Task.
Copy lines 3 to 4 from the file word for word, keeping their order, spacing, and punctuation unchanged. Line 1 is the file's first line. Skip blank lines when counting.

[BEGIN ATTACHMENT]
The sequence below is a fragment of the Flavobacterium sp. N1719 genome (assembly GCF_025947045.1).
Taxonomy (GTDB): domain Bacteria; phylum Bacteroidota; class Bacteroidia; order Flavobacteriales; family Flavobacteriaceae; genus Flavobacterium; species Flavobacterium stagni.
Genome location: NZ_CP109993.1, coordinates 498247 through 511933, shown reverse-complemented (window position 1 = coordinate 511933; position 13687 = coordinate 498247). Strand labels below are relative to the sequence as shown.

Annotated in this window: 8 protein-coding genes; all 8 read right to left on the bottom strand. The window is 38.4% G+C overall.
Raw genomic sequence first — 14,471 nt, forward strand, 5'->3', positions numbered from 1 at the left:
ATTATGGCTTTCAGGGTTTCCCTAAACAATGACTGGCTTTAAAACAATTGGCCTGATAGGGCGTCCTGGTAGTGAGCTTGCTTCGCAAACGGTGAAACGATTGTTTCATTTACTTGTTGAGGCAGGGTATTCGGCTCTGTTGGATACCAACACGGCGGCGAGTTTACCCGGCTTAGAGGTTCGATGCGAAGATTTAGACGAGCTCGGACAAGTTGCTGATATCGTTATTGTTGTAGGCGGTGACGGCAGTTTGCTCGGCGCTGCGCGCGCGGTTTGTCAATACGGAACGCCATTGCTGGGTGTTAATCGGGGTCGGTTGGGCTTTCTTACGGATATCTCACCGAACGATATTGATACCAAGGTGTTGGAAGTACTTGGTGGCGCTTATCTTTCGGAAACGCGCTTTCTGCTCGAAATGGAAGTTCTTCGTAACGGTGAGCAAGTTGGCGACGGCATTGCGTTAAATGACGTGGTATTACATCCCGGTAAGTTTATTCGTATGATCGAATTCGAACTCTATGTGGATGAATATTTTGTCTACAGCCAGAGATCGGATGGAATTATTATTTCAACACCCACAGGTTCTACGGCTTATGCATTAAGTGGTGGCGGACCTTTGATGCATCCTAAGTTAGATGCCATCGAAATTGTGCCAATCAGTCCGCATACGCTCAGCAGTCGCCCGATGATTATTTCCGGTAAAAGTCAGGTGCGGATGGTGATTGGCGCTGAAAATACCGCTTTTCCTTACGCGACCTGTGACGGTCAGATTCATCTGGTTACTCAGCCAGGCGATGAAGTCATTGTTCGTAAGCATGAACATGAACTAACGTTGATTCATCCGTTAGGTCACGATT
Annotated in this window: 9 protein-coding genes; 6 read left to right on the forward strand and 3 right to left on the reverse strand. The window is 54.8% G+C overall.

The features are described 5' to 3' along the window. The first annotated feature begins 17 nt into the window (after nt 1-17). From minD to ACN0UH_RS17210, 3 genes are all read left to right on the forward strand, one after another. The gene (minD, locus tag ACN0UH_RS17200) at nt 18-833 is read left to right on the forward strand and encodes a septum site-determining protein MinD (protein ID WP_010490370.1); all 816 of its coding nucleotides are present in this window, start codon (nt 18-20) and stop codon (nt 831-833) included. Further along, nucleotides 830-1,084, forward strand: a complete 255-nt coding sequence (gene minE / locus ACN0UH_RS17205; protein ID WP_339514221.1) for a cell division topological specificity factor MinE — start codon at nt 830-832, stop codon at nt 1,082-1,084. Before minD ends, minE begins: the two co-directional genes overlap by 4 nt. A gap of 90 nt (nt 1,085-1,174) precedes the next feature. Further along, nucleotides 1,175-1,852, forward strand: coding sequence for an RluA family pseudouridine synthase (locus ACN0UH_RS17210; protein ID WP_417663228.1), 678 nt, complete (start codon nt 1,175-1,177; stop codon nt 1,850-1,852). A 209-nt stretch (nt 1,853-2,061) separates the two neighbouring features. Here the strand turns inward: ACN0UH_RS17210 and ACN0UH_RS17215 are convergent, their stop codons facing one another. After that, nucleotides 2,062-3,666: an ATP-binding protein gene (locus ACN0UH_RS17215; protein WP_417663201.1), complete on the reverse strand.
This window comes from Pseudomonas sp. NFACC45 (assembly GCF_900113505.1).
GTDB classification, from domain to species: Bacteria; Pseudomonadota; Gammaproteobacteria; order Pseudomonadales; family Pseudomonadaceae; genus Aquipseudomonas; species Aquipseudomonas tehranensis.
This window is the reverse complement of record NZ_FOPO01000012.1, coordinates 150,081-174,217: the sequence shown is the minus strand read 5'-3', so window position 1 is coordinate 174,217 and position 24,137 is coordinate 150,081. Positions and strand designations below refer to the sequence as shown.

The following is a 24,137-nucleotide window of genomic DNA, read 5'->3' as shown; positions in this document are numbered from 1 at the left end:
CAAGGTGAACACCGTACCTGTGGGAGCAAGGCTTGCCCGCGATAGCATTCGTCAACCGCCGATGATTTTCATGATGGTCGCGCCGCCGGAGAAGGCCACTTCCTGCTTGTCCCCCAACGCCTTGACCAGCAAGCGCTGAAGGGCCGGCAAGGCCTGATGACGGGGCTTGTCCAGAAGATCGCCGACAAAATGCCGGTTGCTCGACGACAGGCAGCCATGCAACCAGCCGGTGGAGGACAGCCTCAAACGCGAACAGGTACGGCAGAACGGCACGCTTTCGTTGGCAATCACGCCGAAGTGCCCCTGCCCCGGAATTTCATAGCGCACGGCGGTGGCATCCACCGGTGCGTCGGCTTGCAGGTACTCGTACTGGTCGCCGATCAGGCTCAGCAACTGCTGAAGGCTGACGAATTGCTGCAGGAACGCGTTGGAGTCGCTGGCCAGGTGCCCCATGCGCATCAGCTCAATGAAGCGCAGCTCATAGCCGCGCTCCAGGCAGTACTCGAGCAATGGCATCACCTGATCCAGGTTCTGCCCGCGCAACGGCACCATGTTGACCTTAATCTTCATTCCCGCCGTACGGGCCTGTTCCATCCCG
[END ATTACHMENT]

Genome location: NZ_CP109993.1, coordinates 498247 through 511933, shown reverse-complemented (window position 1 = coordinate 511933; position 13687 = coordinate 498247). Strand labels below are relative to the sequence as shown.

Annotated in this window: 8 protein-coding genes; all 8 read right to left on the bottom strand. The window is 38.4% G+C overall.